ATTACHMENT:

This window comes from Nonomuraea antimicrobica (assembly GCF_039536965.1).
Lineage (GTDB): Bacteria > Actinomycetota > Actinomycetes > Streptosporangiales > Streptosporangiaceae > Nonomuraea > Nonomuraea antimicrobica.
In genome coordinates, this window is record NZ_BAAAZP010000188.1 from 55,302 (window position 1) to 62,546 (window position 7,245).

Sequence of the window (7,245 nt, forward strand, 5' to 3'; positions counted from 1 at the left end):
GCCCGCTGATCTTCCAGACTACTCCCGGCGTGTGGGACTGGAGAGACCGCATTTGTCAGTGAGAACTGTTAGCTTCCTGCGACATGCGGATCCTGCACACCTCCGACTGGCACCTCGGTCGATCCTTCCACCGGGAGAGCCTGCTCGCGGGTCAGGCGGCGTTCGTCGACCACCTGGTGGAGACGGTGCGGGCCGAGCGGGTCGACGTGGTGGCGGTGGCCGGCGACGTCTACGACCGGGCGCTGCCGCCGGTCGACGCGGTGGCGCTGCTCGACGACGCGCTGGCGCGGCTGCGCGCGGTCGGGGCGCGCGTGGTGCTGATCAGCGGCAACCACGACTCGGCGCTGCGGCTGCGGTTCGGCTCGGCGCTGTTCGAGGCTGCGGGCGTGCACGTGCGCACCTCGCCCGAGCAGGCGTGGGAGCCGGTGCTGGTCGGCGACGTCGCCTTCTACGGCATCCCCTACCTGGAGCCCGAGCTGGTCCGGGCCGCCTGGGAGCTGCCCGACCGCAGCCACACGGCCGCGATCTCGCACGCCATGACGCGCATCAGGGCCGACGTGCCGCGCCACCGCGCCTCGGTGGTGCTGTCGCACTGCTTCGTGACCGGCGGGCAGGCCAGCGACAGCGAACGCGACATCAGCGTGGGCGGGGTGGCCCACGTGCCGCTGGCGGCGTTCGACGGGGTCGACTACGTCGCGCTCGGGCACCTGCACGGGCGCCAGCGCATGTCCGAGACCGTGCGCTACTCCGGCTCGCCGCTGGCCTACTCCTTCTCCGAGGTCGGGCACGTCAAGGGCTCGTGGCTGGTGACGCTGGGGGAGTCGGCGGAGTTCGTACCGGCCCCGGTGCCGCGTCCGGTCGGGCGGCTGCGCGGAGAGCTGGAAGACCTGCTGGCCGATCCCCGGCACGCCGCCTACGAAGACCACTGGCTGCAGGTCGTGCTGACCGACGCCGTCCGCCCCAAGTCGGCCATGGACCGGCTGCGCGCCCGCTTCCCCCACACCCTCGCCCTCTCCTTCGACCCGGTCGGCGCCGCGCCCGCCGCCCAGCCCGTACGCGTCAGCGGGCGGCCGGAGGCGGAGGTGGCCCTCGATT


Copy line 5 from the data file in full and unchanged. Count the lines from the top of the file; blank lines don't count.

GCCCGCTGATCTTCCAGACTACTCCCGGCGTGTGGGACTGGAGAGACCGCATTTGTCAGTGAGAACTGTTAGCTTCCTGCGACATGCGGATCCTGCACACCTCCGACTGGCACCTCGGTCGATCCTTCCACCGGGAGAGCCTGCTCGCGGGTCAGGCGGCGTTCGTCGACCACCTGGTGGAGACGGTGCGGGCCGAGCGGGTCGACGTGGTGGCGGTGGCCGGCGACGTCTACGACCGGGCGCTGCCGCCGGTCGACGCGGTGGCGCTGCTCGACGACGCGCTGGCGCGGCTGCGCGCGGTCGGGGCGCGCGTGGTGCTGATCAGCGGCAACCACGACTCGGCGCTGCGGCTGCGGTTCGGCTCGGCGCTGTTCGAGGCTGCGGGCGTGCACGTGCGCACCTCGCCCGAGCAGGCGTGGGAGCCGGTGCTGGTCGGCGACGTCGCCTTCTACGGCATCCCCTACCTGGAGCCCGAGCTGGTCCGGGCCGCCTGGGAGCTGCCCGACCGCAGCCACACGGCCGCGATCTCGCACGCCATGACGCGCATCAGGGCCGACGTGCCGCGCCACCGCGCCTCGGTGGTGCTGTCGCACTGCTTCGTGACCGGCGGGCAGGCCAGCGACAGCGAACGCGACATCAGCGTGGGCGGGGTGGCCCACGTGCCGCTGGCGGCGTTCGACGGGGTCGACTACGTCGCGCTCGGGCACCTGCACGGGCGCCAGCGCATGTCCGAGACCGTGCGCTACTCCGGCTCGCCGCTGGCCTACTCCTTCTCCGAGGTCGGGCACGTCAAGGGCTCGTGGCTGGTGACGCTGGGGGAGTCGGCGGAGTTCGTACCGGCCCCGGTGCCGCGTCCGGTCGGGCGGCTGCGCGGAGAGCTGGAAGACCTGCTGGCCGATCCCCGGCACGCCGCCTACGAAGACCACTGGCTGCAGGTCGTGCTGACCGACGCCGTCCGCCCCAAGTCGGCCATGGACCGGCTGCGCGCCCGCTTCCCCCACACCCTCGCCCTCTCCTTCGACCCGGTCGGCGCCGCGCCCGCCGCCCAGCCCGTACGCGTCAGCGGGCGGCCGGAGGCGGAGGTGGCCCTCGATT